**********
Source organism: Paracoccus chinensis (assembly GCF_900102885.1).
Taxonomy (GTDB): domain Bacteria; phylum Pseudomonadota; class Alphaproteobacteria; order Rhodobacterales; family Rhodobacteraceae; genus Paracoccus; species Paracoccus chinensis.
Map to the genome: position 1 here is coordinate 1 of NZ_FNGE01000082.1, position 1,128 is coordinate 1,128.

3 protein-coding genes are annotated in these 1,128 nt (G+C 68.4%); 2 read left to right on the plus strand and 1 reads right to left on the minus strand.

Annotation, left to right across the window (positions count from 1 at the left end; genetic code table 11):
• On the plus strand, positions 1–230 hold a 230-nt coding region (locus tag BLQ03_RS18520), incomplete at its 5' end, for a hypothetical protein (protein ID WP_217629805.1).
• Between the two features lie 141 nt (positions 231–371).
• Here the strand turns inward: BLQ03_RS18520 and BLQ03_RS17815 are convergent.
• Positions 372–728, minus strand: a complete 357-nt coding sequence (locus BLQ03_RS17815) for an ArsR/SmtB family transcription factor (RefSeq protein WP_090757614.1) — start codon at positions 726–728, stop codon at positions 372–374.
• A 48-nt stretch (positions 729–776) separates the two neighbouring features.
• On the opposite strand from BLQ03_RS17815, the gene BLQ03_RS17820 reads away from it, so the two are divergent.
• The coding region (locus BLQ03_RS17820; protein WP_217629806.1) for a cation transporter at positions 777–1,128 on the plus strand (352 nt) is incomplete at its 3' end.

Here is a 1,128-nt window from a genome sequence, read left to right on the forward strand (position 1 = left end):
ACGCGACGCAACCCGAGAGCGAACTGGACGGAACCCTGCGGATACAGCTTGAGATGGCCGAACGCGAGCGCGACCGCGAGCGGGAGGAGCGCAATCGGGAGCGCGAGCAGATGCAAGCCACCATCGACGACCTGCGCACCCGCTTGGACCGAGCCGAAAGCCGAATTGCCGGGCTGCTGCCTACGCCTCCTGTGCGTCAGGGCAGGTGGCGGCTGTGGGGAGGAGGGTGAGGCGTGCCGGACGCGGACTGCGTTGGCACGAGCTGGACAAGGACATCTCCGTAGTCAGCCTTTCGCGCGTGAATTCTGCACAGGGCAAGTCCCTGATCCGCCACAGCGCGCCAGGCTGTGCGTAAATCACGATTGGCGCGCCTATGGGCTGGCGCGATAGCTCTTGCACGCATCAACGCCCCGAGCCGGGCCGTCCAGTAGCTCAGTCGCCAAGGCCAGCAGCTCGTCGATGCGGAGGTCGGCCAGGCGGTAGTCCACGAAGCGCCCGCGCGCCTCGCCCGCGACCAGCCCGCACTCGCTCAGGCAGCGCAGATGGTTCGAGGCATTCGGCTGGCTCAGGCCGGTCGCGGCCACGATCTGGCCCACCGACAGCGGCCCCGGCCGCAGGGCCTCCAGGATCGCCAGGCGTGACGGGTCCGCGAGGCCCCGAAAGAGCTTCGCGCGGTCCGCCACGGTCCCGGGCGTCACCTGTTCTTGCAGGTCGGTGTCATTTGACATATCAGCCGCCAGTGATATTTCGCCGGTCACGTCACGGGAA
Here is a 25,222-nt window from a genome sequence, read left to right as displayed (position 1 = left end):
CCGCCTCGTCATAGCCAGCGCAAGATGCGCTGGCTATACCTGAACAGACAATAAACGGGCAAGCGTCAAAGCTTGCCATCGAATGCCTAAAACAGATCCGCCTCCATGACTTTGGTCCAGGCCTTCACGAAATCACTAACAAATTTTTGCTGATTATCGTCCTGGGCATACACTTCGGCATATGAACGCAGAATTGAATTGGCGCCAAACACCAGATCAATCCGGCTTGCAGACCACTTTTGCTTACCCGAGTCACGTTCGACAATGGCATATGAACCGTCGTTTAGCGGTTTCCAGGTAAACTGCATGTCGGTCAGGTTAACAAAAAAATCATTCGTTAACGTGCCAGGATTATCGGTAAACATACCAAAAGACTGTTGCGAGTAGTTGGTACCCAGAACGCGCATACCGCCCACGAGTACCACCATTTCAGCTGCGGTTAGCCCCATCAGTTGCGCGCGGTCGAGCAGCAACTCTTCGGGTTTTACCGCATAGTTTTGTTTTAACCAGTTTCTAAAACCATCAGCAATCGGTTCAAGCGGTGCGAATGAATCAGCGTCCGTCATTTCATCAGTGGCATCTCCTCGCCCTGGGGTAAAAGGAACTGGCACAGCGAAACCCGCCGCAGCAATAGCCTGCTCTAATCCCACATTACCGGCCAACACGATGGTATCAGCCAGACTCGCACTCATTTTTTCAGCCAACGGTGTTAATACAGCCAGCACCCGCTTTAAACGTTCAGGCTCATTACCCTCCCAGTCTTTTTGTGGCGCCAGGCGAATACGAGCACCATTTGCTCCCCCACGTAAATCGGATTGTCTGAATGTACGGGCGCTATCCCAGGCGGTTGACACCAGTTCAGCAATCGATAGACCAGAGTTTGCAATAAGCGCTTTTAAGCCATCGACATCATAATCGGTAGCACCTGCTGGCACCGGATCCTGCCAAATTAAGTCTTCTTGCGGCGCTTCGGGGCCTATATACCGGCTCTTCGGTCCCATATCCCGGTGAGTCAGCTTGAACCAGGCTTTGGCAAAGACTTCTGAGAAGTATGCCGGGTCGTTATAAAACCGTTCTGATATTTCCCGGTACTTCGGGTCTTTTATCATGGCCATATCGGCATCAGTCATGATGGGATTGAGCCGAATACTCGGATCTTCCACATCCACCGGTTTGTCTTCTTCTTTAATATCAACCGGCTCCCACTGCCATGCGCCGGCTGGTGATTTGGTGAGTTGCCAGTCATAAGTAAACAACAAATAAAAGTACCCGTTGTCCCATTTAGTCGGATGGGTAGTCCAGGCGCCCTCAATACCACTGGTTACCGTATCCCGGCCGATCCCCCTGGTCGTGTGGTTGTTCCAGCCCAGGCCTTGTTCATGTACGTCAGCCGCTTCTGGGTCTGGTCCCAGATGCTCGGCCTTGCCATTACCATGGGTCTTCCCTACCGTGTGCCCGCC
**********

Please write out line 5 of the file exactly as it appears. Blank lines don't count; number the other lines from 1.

Annotation, left to right across the window (positions count from 1 at the left end; genetic code table 11):